March is here, spring is about three weeks away, and with the new season comes the peak of the season severe thunderstorms and tornadoes.
The National Weather Services uses the first week in March as Severe Weather Awareness Week, a chance to remind people to watch the skies and be prepared for the worst the season can bring.
Southwest Missouri and Jasper County are uniquely aware of how bad severe weather can get nearly two years after the deadliest single tornado since 1953 tore through Joplin on May 22, 2011.
Last year was not nearly as deadly in Missouri, with 29 tornadoes resulting in six fatalities and 70 injuries, but no one can know when severe weather can strike so preparedness is the key.
Carthage Assistant Superintendent Mark Baker said Carthage schools will be participating in the tornado drill, scheduled for 1:30 p.m. Tuesday, weather permitting.
If severe weather is threatening at that time, the drill will be moved to Thursday, the weather service said.
“It’s always great to have kids, staff, parents and anyone else who happens to be in the building participate in the drill,” Baker said. “It’s a constant reminder of where we live and what we need to prepare for. We practice tornado drills throughout the entire year, but we focus a little more during the spring because of the season that’s coming.”
Carthage Fire Chief Chris Thompson said the city’s newly installed tornado sirens will sound at 1:30 p.m. Tuesday, weather permitting, and he encourages businesses and residents to take advantage of the drill to brush up on their severe weather plan.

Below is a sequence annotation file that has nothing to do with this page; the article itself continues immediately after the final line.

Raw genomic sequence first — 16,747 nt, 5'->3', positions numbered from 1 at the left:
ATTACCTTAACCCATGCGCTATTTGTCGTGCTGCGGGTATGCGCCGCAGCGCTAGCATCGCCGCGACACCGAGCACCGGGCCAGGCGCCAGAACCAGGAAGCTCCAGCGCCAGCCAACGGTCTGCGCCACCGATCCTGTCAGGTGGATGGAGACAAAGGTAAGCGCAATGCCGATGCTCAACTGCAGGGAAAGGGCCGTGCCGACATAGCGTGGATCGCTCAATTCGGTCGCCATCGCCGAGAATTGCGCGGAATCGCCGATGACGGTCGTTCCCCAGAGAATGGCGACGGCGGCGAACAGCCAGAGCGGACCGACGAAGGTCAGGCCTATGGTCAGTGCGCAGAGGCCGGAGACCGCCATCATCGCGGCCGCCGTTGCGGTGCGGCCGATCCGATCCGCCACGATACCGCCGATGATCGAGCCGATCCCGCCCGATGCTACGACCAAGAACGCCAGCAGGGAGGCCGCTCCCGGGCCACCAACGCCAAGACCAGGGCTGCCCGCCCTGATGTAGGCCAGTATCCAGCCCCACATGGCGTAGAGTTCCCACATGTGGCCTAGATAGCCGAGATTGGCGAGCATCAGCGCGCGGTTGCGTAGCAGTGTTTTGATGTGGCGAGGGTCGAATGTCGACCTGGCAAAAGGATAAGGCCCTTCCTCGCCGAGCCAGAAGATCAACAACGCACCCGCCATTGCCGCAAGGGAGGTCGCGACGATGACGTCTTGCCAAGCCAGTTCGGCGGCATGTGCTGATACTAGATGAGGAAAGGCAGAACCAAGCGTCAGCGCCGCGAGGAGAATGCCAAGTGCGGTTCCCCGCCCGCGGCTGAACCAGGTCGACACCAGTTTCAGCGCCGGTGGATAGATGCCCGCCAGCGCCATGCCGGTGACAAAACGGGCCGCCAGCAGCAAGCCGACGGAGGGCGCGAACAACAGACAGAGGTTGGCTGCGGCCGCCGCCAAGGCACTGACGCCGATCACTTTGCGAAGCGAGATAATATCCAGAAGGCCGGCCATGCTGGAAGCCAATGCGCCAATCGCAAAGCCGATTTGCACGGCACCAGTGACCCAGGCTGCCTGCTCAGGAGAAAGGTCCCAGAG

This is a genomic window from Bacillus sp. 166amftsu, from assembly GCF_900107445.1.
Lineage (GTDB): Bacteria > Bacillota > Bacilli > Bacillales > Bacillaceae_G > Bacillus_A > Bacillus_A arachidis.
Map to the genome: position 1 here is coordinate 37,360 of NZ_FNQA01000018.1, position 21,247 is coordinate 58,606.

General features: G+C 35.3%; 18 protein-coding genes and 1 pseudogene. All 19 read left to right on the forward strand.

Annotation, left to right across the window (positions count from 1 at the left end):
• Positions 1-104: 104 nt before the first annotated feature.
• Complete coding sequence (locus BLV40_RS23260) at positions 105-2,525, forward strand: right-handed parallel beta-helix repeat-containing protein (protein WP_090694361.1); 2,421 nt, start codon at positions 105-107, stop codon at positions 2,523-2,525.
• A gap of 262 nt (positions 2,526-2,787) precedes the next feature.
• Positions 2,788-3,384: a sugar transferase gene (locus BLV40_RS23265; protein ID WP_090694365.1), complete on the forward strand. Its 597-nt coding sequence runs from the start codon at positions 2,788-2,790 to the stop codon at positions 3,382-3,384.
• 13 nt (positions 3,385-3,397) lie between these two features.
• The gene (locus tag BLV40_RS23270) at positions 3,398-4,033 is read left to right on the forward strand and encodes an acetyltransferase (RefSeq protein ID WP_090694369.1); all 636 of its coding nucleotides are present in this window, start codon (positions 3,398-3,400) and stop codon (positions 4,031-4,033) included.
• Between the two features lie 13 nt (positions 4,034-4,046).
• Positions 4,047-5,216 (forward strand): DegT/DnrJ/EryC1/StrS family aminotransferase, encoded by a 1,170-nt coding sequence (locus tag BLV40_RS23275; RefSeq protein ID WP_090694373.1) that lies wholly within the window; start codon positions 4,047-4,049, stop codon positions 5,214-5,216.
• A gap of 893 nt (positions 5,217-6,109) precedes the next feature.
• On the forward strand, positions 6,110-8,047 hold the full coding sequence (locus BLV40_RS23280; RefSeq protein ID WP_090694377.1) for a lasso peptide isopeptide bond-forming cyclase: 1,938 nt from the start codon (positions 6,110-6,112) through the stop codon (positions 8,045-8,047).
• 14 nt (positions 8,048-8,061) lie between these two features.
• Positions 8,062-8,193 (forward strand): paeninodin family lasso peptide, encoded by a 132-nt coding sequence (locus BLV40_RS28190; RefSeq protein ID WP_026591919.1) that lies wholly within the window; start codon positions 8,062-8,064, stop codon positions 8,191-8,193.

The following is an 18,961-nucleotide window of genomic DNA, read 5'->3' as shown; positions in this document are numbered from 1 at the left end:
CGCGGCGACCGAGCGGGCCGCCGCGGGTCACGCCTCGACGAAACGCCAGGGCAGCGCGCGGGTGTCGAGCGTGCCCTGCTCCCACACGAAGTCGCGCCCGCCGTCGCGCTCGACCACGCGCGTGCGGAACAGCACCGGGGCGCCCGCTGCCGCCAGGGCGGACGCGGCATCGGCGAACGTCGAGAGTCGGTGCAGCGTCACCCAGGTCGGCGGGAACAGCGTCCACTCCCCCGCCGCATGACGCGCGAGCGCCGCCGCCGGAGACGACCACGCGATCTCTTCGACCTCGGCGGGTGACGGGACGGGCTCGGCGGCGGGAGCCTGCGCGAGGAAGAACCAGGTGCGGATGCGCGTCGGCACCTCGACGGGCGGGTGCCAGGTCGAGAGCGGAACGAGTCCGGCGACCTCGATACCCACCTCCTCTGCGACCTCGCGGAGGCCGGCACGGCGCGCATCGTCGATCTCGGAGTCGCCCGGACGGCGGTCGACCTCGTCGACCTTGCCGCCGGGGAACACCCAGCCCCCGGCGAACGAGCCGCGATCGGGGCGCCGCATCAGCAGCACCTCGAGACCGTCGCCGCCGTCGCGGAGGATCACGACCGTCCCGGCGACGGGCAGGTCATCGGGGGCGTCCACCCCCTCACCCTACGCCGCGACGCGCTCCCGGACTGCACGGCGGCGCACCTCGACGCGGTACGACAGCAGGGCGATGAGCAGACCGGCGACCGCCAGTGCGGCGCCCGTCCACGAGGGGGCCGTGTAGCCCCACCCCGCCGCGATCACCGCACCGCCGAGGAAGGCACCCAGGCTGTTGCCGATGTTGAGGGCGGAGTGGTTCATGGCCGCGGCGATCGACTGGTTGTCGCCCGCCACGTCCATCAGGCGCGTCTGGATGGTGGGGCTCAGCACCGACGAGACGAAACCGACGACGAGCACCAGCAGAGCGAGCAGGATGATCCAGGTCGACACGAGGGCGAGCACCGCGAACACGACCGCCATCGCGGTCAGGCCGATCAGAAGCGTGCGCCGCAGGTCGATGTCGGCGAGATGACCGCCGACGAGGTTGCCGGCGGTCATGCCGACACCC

“Severe weather week is a good time to review your response plans and prepare for what might come,” Thompson said. “We encourage businesses to hold drills and make sure employees are aware of what they should do, and individuals to check their severe weather kit. Make sure you have a three-day supply of food on hand, batteries and a working flashlight, and a working weather radio. An external power supply for emergencies would be a good thing as well.”
The city spent $176,000 on eight new storm sirens last year to replace 11 sirens, some dating back to the 1950s. The sirens were first tested last June, so this year marks the first full storm season with the sirens in place.
Thompson said residents need to remember that storm sirens are meant to warn people who are outside, and frequently cannot be heard if people are in their homes.
He recommends people buy a weather alert radio that can cost about $30.